He later spent time as a cameraman in college and also did projects as a videographer. Hatton also studied at Second City in Los Angeles.

Hatton said he had been interested in acting for awhile but eventually got into the television news/entertainment news industry because he thought it was a "sensible" thing to do. As an entertainment news reporter, Hatton worked for a CBS affiliate in Palm Springs, California.

He later relocated to Los Angeles initially because he was to take a job as Jimmy Kimmel's man-on-the-street. "But then the writer's strike happened and there went the job," he said.

Hatton said he loves what he's doing now and being involved in the movie industry is a dream come true. "I'm enjoying every minute of it," he said, about his work on "Green Book" and producing and working on other films.

Growing up in Hobart, Hatton said gave him those solid Midwest values and hard work ethic. He mentioned the coincidence of him growing up in Hobart's "Little Hollywood" neighborhood and the fact that here he is now working in Hollywood, California.

"My dad worked in the steel mill but he had an artist's heart," Hatton said, adding after his father left the mill, his parents opened E & E Jewelry in downtown Hobart. The store was in operation from 1981 to the mid 2000's. His parents no longer live in the Region.

About his "Little Hollywood" neighborhood, Hatton said "Some people said Hobart was the halfway point from New York and Hollywood...My neighborhood was a line of streets in between three major railroad tracks."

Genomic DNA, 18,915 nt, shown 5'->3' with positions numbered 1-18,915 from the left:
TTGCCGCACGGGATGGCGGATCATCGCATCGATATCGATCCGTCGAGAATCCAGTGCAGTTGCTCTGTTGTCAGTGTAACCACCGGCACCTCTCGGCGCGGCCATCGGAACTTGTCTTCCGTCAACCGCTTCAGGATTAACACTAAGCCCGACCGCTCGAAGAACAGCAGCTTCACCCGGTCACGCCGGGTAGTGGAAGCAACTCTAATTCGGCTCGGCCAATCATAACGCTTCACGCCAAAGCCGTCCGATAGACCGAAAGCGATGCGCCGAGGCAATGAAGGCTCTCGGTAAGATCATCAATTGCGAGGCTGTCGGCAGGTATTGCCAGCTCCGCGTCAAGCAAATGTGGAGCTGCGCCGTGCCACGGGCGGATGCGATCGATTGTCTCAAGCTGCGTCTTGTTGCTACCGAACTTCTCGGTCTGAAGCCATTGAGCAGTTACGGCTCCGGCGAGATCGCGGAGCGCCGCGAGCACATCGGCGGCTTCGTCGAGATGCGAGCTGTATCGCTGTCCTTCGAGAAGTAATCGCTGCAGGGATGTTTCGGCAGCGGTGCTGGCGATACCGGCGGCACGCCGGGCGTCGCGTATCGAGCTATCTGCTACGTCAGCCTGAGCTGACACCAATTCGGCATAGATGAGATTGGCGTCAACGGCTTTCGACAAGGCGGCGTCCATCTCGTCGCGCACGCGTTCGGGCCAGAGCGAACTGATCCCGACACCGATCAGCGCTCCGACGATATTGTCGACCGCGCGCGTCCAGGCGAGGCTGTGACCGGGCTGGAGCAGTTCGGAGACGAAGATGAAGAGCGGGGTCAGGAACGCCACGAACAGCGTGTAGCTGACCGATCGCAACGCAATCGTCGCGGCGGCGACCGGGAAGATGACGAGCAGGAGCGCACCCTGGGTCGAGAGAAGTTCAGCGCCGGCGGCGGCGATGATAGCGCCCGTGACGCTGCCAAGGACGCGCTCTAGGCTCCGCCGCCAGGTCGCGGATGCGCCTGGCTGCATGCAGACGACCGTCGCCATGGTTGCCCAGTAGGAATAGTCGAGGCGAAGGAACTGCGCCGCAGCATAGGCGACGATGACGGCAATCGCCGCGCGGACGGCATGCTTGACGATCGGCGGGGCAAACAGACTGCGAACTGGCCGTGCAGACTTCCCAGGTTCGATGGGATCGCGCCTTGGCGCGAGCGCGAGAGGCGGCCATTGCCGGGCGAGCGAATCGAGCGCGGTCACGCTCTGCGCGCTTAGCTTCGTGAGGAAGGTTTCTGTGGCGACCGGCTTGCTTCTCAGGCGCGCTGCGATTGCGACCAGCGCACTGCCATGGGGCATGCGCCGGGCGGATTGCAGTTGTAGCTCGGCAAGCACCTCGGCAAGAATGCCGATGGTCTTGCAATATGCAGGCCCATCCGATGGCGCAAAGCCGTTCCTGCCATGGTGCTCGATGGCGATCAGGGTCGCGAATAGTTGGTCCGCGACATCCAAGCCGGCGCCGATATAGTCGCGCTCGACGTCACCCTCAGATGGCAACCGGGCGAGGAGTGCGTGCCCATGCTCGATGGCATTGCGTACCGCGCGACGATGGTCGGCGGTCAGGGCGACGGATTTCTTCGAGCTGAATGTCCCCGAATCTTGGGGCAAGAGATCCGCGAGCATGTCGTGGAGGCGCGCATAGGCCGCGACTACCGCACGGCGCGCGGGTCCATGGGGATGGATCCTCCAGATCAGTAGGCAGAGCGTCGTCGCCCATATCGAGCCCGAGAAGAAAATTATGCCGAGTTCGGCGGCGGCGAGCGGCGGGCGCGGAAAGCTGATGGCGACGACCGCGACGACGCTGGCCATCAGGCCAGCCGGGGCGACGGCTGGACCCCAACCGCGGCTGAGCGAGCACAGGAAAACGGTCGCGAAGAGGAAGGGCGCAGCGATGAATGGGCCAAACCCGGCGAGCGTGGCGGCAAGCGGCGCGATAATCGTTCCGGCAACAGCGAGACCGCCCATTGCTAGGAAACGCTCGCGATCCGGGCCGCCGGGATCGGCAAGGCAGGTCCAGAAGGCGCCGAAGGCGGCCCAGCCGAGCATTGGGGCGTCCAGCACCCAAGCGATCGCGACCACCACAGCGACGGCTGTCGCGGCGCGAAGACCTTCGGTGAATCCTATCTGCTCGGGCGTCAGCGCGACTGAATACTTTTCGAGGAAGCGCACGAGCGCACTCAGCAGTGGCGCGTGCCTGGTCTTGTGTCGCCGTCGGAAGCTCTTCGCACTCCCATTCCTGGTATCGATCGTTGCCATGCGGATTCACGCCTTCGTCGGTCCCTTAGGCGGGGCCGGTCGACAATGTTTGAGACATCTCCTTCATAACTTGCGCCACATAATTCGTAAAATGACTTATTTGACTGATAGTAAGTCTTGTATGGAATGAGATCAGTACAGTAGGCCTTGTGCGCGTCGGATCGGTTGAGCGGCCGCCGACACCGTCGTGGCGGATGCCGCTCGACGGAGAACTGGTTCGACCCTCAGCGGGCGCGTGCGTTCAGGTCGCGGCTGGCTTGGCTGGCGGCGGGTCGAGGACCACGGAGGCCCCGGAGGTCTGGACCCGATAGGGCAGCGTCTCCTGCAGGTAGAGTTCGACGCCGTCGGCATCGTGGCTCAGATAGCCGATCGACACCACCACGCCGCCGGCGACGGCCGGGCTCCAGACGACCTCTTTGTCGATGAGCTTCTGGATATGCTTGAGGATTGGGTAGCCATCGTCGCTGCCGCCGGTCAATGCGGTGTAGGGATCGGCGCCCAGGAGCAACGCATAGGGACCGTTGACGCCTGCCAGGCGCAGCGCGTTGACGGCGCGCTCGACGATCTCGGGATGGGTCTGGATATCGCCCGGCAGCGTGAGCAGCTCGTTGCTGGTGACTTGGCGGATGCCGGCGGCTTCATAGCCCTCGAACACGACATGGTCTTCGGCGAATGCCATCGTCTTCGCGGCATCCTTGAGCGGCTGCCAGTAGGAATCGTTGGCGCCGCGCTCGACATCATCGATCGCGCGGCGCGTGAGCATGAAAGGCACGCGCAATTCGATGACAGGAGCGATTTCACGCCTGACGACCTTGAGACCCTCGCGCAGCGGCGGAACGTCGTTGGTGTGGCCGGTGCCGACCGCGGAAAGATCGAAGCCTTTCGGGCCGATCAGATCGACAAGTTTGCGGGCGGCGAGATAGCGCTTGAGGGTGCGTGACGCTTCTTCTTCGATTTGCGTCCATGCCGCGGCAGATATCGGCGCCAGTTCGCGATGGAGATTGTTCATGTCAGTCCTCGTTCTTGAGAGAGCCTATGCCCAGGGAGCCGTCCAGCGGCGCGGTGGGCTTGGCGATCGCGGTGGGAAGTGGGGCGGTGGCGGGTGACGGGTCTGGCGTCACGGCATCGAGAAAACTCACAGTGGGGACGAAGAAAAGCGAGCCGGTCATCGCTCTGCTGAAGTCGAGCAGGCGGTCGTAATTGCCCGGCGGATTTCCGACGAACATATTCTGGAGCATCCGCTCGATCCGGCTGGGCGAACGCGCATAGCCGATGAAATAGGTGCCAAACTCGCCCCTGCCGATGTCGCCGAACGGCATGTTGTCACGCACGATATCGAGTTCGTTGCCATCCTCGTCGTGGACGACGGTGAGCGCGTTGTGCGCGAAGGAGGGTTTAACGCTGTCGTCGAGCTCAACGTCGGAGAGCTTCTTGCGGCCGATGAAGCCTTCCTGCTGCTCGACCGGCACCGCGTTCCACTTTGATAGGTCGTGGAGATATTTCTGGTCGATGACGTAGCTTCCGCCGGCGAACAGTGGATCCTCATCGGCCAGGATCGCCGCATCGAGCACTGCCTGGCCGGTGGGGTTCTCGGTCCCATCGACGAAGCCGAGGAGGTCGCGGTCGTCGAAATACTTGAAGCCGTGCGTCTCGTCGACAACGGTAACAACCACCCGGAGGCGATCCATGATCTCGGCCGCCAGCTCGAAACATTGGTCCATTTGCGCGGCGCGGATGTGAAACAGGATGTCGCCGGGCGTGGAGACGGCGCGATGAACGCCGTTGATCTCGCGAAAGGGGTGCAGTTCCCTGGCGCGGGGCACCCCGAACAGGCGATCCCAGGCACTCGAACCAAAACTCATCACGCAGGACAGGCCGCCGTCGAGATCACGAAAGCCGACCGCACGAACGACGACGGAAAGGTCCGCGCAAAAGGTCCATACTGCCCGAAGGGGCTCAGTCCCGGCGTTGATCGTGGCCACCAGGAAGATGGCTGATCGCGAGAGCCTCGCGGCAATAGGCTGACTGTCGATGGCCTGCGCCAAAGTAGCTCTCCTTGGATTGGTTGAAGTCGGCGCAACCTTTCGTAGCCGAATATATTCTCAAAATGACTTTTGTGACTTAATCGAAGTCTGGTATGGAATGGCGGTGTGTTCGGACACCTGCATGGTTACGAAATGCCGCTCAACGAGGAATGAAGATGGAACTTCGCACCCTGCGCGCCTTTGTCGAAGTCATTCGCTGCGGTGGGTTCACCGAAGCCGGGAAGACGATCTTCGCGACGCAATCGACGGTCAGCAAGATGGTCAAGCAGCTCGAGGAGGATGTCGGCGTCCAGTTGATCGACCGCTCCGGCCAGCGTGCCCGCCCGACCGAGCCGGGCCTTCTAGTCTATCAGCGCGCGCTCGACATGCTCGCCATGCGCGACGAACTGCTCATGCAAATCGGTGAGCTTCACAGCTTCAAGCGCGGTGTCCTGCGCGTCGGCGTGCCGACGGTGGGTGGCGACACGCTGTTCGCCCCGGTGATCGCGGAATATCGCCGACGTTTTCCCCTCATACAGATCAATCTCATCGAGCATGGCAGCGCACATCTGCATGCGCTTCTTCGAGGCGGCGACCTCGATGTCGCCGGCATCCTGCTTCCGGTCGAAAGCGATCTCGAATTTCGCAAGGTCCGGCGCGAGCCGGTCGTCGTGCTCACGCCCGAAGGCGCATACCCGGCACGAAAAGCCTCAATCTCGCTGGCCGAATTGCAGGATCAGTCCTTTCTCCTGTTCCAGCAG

Hatton is looking forward to possibly going to the Academy Awards ceremony next year. He's already been to a few other ceremonies, including the recent Hollywood Film Awards, where he was in the company of esteemed actors such as Brad Pitt and Nicole Kidman.

"I was a few feet from Brad Pitt. And being near Brad Pitt, I'm a little starstruck...At the awards, Nicole Kidman also came up to me and said 'Congratulations. This must feel wonderful for you,' " Hatton said.

Hatton was beside himself. "Well, I'm a big kid. And I'm going through a major case of Peter Pan syndrome," Hatton said, about the encounters with the Hollywood greats.

The actor is married to Christine Lazar, a reporter for a CBS affiliate in Los Angles. The couple are the parents of son Griffin, 8, and 5-year-old twins Lola and Mary. Hatton said his mother was a route manager for The Times newspaper back in the early '80s. She's now living in California and Hatton said his mother has been a great help with the kids and it's nice being able to spend time with her.

About wife Christine, Hatton said "She's always been my biggest fan and is very supportive of me."


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Entertainment Editor/Features Reporter

Eloise is A&E Editor and a food, entertainment and features writer for The Times, subjects she has covered for over two decades in and around the Region. She was the youngest of eight in a Chicago household filled with fantastic cooks and artists.